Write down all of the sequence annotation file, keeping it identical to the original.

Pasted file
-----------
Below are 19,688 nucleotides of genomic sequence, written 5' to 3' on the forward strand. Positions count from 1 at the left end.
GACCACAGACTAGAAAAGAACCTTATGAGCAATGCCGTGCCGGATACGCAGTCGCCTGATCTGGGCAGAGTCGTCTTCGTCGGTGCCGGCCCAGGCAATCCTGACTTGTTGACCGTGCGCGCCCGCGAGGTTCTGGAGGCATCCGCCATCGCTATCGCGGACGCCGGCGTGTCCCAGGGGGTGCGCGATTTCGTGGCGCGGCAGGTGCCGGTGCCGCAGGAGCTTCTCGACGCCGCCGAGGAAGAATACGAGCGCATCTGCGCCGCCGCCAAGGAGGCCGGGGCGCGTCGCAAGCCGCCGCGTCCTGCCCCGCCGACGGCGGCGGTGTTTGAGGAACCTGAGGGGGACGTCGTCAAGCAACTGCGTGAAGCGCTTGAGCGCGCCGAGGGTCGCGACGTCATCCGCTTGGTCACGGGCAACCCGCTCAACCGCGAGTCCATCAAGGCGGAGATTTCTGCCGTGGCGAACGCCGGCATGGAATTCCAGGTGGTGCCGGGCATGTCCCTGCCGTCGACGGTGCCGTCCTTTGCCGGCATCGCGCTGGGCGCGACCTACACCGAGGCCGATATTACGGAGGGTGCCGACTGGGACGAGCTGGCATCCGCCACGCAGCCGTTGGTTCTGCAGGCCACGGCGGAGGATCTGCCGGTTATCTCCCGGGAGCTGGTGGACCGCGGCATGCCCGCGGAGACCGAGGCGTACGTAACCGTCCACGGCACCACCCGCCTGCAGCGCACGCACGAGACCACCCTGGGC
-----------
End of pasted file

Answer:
Below are 19,688 nucleotides of genomic sequence, written 5' to 3' on the forward strand. Positions count from 1 at the left end.
GACCACAGACTAGAAAAGAACCTTATGAGCAATGCCGTGCCGGATACGCAGTCGCCTGATCTGGGCAGAGTCGTCTTCGTCGGTGCCGGCCCAGGCAATCCTGACTTGTTGACCGTGCGCGCCCGCGAGGTTCTGGAGGCATCCGCCATCGCTATCGCGGACGCCGGCGTGTCCCAGGGGGTGCGCGATTTCGTGGCGCGGCAGGTGCCGGTGCCGCAGGAGCTTCTCGACGCCGCCGAGGAAGAATACGAGCGCATCTGCGCCGCCGCCAAGGAGGCCGGGGCGCGTCGCAAGCCGCCGCGTCCTGCCCCGCCGACGGCGGCGGTGTTTGAGGAACCTGAGGGGGACGTCGTCAAGCAACTGCGTGAAGCGCTTGAGCGCGCCGAGGGTCGCGACGTCATCCGCTTGGTCACGGGCAACCCGCTCAACCGCGAGTCCATCAAGGCGGAGATTTCTGCCGTGGCGAACGCCGGCATGGAATTCCAGGTGGTGCCGGGCATGTCCCTGCCGTCGACGGTGCCGTCCTTTGCCGGCATCGCGCTGGGCGCGACCTACACCGAGGCCGATATTACGGAGGGTGCCGACTGGGACGAGCTGGCATCCGCCACGCAGCCGTTGGTTCTGCAGGCCACGGCGGAGGATCTGCCGGTTATCTCCCGGGAGCTGGTGGACCGCGGCATGCCCGCGGAGACCGAGGCGTACGTAACCGTCCACGGCACCACCCGCCTGCAGCGCACGCACGAGACCACCCTGGGC